Peak phosphorus

  1. The problem: 50 to 100 years left
  2. The solution: recycling from sewage
  3. Local green bins, local rubbish, local sewage
  4. Aldous Huxley understood this in 1928!

1. The problem: 50 to 100 years left

Put simply, every time we flush our toilets we flush phosphorus out to sea, and it is pretty much permanent. This page will explore how to save the phosphorus we have left, and how we might even recover some of the phosphorus we’ve already flushed out to sea.

It is so important to life that it has shaped history.

Phosphorus is essential to all life forms. It is essential for DNA, RNA, ATP and many other biological functions. There is no substitute – it’s present in every cell. Without phosphorus you would quickly die. Fortunately almost every diet contains more than enough of the RDA of 0.8g. Phosphorus makes up 1% of our bodyweight although this is locked up in cells and bones. The phosphorus in food is utilised and then all of it is excreted.

Phosphorus clearly seemed important to Roosevelt, and the reason was because of fertilizer. Phosphorus is an integral part of fertiliser (NPK (nitrogen, phosphorus, potassium). In most cases the reason for reduced yield is insufficient phosphorus. In natural ecosystems, the most common reason they can’t expand is because of a lack of phosphorus. One of the reasons early Americans headed west was because eastern fields became phosphorus deficient.

Unlike the nitrogen that makes up 80% of our air and that thunderstorms naturally replenish in our soil, phosphorus is a rare mineral currently on a one-way trip down our toilets to the bottom of the ocean. If we need more nitrogen, we can easily mimic a lightning storm using the Haber process, or grow legumes that fix nitrogen into our soils naturally in a crop rotation cycle. But phosphorus isn’t like that. It’s a mineral.

PhosphCombyWhen we flush it down the toilet, it pretty much stays down there. Our enormous challenge is to stop flushing phosphorus down the toilet and out to sea, but to try and reclaim it from our sewerage systems. Then even eating seafood might gradually return phosphorus to our agricultural system.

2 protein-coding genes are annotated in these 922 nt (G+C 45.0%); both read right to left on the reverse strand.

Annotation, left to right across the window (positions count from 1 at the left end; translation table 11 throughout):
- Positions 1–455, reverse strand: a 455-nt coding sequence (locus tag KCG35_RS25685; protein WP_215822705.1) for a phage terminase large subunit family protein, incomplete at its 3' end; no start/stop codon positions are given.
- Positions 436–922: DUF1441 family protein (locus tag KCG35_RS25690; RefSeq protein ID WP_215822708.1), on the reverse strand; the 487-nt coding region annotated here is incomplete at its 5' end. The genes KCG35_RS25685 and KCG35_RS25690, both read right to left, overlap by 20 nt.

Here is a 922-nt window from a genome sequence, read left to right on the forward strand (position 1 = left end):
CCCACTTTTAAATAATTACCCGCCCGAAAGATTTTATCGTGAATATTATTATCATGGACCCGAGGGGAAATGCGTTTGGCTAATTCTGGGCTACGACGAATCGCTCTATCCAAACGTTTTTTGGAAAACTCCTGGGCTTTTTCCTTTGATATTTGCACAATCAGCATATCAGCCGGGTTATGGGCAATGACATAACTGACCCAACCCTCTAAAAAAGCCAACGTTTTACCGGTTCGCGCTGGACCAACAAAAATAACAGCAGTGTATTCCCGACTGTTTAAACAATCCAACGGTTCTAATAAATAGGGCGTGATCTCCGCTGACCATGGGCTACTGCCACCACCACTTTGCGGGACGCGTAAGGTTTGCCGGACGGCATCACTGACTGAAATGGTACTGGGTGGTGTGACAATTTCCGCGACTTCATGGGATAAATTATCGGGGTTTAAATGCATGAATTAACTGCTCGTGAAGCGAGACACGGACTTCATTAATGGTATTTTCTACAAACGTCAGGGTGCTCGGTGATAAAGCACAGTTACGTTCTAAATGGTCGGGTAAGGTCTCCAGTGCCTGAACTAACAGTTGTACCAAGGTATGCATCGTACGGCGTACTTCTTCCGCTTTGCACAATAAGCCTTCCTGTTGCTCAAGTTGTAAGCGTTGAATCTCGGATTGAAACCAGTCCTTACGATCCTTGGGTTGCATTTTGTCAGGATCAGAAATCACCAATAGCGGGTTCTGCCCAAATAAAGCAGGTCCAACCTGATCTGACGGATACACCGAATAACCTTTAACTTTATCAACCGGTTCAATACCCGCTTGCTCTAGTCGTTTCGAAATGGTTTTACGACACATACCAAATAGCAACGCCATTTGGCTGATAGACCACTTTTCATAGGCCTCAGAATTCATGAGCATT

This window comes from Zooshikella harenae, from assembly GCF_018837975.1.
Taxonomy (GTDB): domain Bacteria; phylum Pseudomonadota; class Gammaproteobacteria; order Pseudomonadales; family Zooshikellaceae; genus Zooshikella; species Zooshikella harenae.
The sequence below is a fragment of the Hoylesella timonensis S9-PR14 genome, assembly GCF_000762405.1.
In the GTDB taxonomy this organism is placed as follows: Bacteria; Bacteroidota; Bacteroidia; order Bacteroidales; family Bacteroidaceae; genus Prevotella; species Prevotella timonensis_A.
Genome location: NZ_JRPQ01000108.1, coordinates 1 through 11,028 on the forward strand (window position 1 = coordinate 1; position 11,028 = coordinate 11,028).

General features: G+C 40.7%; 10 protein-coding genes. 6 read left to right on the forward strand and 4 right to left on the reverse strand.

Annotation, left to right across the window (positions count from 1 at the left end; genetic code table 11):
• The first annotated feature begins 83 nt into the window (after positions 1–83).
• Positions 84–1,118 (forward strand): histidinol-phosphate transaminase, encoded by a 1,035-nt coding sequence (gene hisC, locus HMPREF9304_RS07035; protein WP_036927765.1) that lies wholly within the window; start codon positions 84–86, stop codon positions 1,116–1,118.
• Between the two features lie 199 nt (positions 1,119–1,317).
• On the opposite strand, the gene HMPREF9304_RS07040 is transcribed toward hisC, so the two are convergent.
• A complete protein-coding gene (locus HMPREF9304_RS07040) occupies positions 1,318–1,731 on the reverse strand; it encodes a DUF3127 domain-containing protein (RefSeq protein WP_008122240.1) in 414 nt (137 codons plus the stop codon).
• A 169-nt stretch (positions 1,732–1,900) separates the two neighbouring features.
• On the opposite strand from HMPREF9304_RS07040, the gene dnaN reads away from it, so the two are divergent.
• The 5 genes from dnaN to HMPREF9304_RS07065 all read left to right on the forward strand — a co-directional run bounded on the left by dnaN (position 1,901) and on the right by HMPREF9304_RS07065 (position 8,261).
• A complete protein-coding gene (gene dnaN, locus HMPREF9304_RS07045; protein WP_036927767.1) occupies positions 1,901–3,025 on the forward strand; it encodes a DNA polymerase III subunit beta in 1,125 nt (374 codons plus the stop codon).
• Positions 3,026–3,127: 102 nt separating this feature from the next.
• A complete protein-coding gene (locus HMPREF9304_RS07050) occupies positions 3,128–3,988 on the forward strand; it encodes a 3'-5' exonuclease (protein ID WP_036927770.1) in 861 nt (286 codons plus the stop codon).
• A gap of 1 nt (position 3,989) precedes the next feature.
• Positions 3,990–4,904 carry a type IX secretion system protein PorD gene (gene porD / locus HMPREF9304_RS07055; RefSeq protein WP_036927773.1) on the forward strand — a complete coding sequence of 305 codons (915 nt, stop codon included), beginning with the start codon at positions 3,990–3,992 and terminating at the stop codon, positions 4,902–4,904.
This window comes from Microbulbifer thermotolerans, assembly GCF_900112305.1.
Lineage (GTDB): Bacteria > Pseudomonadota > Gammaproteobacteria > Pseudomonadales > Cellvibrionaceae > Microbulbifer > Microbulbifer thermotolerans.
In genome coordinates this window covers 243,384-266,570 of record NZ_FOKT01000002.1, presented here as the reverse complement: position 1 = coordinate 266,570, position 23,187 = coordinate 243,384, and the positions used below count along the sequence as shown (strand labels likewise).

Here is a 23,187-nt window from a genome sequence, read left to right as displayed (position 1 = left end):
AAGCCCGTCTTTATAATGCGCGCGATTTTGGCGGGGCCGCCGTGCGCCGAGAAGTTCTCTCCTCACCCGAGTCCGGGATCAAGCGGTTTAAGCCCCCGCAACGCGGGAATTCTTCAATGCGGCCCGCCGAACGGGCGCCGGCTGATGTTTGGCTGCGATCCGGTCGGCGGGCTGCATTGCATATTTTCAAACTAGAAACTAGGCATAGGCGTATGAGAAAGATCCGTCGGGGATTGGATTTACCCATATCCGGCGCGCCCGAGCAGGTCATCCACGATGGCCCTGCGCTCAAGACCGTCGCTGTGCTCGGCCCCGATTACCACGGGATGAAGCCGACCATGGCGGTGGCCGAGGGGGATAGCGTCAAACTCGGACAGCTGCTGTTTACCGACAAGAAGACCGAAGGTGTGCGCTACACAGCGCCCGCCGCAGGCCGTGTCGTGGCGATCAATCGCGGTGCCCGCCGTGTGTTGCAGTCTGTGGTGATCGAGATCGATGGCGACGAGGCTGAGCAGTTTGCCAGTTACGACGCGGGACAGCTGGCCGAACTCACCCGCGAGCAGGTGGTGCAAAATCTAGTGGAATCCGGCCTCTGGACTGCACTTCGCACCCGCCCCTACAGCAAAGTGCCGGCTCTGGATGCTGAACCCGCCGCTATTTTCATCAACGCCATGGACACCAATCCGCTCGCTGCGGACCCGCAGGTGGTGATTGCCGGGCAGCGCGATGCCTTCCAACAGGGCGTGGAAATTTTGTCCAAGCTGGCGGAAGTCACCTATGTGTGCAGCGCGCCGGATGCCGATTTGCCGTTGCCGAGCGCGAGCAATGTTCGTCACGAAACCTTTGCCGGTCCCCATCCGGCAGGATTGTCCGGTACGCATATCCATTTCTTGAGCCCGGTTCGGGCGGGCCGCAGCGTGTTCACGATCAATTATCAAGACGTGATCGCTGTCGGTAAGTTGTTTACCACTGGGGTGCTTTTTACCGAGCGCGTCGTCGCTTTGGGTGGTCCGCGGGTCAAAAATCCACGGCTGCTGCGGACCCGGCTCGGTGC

So we must create closed nutrient cycles, and stop flushing this irreplaceable resource out to sea. As the wiki says:

According to some researchers, Earth’s phosphorus reserves are expected to be completely depleted in 50–100 years and peak phosphorus to be reached in approximately 2030.[2][3]

Phosphorus mining may peak in the next few decades. As the USGS bluntly puts it:- “Substitutes: There are no substitutes for phosphorus in agriculture.”
(United States Geological Survey PDF).

Phosphate production is predicted to peak around 2030 as the global population expands to a predicted 9.1 billion people by 2050. And unlike oil, where there are renewable energy alternatives to fossil fuels, there is no substitute for phosphorus, according to the US Geological Survey.
Guardian: 2010

World’s phosphorus situation scares some scientists
Coloradoan — March 2008
Phosphorus, the most critical element by Folke Gunther
Energy Bulletin’s Summary, Background reading, Peak Phosphorus.
Also see a review by Mobjectivist.

2. The solution: recycling from organic wastes and sewage

Organic wastes

Western Europe imports all of its phosphate for agricultural use, but Professor Chambers from environmental consultancy ADAS, believes that more than 50 per cent of the UK’s total requirement could come from organic sources, saving the agricultural industry between £20m and £30m a year…

The solution could lie in recovering phosphate from organic waste that currently ends up being sent to landfill. The UK produces about 100 million tonnes of organic waste each year, which could generate up to seven per cent of the UK’s renewable energy by 2020, according to the Department for Environment, Food and Rural Affairs (Defra)…